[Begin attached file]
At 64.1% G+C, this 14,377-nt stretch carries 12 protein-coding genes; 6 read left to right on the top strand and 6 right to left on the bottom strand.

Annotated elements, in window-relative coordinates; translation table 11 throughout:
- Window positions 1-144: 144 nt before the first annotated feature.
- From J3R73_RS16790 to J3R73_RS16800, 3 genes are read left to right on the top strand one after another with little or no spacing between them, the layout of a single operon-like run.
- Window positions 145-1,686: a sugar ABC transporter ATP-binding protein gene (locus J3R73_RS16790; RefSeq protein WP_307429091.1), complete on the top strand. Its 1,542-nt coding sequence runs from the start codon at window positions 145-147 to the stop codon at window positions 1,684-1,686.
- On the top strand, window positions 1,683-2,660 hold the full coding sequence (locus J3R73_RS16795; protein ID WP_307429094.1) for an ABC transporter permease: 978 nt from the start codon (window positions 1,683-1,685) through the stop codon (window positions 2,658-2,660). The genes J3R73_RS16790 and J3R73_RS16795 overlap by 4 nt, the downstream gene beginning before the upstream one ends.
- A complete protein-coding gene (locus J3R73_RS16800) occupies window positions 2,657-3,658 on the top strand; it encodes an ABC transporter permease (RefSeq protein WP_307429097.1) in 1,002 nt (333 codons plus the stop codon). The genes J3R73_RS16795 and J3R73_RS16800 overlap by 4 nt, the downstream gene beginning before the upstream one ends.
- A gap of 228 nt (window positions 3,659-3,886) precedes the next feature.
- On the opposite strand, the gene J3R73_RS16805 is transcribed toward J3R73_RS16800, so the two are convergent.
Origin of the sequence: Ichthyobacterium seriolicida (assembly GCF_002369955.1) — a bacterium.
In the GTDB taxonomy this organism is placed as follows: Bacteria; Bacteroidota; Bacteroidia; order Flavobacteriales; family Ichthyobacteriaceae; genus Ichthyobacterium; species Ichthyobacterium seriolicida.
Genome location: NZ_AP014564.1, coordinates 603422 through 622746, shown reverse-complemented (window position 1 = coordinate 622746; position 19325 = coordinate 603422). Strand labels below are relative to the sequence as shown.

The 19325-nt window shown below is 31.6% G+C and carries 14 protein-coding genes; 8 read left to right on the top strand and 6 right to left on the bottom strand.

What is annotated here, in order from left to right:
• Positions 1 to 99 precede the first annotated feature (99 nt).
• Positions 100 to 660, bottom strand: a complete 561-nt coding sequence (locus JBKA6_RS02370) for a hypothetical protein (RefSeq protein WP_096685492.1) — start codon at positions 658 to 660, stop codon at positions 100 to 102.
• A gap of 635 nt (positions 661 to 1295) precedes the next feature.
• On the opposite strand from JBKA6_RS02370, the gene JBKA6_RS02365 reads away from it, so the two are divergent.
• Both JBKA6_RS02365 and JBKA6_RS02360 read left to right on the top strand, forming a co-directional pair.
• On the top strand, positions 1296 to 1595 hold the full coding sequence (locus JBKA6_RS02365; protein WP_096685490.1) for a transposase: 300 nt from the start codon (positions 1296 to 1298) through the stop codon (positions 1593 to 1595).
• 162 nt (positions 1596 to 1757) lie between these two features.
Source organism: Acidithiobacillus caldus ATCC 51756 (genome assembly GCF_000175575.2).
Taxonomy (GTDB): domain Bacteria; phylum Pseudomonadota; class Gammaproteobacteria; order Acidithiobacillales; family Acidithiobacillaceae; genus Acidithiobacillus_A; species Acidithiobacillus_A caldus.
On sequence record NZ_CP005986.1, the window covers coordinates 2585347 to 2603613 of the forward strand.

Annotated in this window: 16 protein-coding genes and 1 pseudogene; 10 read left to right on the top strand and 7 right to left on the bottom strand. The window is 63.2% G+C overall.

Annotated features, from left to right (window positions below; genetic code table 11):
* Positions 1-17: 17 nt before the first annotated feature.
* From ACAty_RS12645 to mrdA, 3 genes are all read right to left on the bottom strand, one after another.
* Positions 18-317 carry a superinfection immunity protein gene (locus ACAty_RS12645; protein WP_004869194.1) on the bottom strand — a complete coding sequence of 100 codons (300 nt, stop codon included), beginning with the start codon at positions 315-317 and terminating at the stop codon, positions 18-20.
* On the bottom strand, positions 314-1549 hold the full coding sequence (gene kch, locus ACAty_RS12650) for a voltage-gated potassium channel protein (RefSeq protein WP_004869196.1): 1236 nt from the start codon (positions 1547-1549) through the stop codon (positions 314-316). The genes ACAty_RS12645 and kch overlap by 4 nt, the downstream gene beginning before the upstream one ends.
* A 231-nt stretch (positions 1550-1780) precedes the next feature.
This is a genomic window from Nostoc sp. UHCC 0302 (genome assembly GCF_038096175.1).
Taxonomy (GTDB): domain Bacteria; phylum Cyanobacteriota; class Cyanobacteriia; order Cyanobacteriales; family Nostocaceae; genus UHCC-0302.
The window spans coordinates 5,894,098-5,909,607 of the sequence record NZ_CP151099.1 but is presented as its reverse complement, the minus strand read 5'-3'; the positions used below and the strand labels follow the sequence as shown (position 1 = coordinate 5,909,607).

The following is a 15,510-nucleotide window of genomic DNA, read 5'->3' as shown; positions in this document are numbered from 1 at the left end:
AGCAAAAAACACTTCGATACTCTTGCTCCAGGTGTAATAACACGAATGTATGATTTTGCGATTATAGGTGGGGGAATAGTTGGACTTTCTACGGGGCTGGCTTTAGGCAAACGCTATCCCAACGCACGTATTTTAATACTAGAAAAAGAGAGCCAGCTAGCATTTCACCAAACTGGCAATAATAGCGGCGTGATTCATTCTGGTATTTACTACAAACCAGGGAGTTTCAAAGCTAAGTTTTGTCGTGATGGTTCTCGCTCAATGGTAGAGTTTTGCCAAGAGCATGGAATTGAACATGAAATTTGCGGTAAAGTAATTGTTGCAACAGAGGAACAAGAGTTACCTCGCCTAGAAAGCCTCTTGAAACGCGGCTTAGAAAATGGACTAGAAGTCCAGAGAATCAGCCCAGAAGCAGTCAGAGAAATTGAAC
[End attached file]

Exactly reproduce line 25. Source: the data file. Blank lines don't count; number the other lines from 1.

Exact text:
Annotated in this window: 16 protein-coding genes and 1 pseudogene; 10 read left to right on the top strand and 7 right to left on the bottom strand. The window is 63.2% G+C overall.